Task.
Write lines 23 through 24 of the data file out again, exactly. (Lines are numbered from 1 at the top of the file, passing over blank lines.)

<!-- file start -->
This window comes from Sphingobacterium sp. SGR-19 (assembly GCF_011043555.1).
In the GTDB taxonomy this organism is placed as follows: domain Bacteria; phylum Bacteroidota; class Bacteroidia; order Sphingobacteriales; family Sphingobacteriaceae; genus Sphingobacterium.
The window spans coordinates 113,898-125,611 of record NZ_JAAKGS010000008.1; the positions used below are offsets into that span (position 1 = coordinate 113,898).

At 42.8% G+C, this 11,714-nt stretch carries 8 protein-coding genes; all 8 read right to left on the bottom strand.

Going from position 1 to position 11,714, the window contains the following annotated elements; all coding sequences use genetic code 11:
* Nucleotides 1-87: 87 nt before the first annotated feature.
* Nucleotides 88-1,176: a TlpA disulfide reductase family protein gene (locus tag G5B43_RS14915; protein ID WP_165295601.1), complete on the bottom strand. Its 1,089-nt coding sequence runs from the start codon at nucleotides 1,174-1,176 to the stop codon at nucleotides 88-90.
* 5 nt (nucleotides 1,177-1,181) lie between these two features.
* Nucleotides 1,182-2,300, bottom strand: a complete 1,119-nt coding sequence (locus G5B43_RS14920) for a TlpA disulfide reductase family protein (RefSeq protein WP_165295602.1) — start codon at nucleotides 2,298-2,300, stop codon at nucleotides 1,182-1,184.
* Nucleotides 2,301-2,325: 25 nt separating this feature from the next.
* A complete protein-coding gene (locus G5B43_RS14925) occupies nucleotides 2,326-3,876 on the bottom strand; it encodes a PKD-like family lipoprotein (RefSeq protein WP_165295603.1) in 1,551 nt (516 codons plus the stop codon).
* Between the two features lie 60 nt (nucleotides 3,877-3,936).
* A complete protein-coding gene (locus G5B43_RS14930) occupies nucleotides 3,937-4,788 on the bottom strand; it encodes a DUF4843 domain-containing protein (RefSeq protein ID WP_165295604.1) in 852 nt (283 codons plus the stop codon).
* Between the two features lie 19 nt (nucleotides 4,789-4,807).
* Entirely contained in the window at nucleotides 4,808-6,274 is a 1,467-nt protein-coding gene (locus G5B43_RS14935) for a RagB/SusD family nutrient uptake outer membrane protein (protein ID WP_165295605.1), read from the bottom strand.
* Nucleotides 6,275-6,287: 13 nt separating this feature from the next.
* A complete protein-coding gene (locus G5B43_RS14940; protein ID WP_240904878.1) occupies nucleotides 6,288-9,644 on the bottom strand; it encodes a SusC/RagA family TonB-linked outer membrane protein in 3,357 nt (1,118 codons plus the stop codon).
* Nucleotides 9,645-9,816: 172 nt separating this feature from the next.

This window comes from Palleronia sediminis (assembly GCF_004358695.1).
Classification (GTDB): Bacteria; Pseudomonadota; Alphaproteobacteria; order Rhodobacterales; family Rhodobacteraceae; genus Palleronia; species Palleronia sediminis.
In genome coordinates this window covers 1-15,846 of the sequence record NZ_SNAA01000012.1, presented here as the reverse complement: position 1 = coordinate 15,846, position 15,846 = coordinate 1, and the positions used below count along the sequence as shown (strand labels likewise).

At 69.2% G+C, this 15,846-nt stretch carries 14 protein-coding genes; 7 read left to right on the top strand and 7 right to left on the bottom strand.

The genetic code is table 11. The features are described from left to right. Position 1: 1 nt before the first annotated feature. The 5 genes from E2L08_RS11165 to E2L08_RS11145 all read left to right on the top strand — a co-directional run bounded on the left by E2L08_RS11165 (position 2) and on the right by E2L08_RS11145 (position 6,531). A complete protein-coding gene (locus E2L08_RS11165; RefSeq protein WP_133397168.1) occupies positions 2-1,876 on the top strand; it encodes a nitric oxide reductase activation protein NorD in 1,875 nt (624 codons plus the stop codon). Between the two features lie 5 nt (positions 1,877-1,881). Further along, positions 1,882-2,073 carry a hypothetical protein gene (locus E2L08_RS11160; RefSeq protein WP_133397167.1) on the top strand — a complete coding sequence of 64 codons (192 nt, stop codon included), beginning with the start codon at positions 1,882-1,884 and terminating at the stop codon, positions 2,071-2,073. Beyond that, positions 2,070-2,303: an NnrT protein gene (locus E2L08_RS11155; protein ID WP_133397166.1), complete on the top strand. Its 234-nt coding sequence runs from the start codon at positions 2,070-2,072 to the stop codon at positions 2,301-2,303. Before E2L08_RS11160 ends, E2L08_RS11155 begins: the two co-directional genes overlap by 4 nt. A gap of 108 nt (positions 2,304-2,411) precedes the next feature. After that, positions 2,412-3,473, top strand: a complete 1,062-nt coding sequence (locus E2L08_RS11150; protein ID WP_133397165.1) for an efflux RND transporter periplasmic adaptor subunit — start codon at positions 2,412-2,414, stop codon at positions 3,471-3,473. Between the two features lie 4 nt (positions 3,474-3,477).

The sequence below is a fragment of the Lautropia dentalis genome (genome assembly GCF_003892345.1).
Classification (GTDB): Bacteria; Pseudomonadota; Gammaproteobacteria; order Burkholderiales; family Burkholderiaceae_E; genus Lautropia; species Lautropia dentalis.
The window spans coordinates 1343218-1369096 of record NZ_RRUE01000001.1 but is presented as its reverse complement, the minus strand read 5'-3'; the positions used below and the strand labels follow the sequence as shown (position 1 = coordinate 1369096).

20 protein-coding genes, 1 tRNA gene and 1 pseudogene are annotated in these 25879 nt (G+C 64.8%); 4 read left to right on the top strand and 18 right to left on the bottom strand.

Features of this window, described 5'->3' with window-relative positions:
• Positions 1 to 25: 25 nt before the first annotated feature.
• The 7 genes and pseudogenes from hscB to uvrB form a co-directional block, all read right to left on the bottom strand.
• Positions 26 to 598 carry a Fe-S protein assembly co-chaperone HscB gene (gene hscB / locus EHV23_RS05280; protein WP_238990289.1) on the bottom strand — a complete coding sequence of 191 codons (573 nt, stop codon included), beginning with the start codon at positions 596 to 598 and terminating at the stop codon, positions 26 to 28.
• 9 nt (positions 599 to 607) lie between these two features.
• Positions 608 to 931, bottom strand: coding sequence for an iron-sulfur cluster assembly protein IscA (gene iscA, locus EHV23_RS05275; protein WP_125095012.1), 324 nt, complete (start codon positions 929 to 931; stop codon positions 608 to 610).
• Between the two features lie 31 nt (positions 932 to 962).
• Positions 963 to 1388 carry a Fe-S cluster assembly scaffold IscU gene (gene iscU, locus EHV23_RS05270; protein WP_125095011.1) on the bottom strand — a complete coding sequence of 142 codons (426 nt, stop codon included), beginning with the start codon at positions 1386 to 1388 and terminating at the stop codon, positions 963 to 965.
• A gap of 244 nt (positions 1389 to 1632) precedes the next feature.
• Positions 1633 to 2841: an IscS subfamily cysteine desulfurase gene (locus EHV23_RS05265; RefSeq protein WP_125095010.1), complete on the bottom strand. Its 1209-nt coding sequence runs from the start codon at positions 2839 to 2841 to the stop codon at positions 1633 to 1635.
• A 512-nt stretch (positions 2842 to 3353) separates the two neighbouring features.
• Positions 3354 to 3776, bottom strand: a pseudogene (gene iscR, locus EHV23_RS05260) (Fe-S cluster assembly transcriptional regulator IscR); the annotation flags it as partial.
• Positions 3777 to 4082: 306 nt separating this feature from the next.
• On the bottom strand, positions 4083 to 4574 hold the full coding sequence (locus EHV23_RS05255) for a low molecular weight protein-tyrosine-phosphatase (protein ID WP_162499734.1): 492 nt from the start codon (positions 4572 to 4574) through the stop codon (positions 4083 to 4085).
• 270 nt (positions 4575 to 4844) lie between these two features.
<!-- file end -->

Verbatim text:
The genetic code is table 11. The features are described from left to right. Position 1: 1 nt before the first annotated feature. The 5 genes from E2L08_RS11165 to E2L08_RS11145 all read left to right on the top strand — a co-directional run bounded on the left by E2L08_RS11165 (position 2) and on the right by E2L08_RS11145 (position 6,531). A complete protein-coding gene (locus E2L08_RS11165; RefSeq protein WP_133397168.1) occupies positions 2-1,876 on the top strand; it encodes a nitric oxide reductase activation protein NorD in 1,875 nt (624 codons plus the stop codon). Between the two features lie 5 nt (positions 1,877-1,881). Further along, positions 1,882-2,073 carry a hypothetical protein gene (locus E2L08_RS11160; RefSeq protein WP_133397167.1) on the top strand — a complete coding sequence of 64 codons (192 nt, stop codon included), beginning with the start codon at positions 1,882-1,884 and terminating at the stop codon, positions 2,071-2,073. Beyond that, positions 2,070-2,303: an NnrT protein gene (locus E2L08_RS11155; protein ID WP_133397166.1), complete on the top strand. Its 234-nt coding sequence runs from the start codon at positions 2,070-2,072 to the stop codon at positions 2,301-2,303. Before E2L08_RS11160 ends, E2L08_RS11155 begins: the two co-directional genes overlap by 4 nt. A gap of 108 nt (positions 2,304-2,411) precedes the next feature. After that, positions 2,412-3,473, top strand: a complete 1,062-nt coding sequence (locus E2L08_RS11150; protein ID WP_133397165.1) for an efflux RND transporter periplasmic adaptor subunit — start codon at positions 2,412-2,414, stop codon at positions 3,471-3,473. Between the two features lie 4 nt (positions 3,474-3,477).

The sequence below is a fragment of the Lautropia dentalis genome (genome assembly GCF_003892345.1).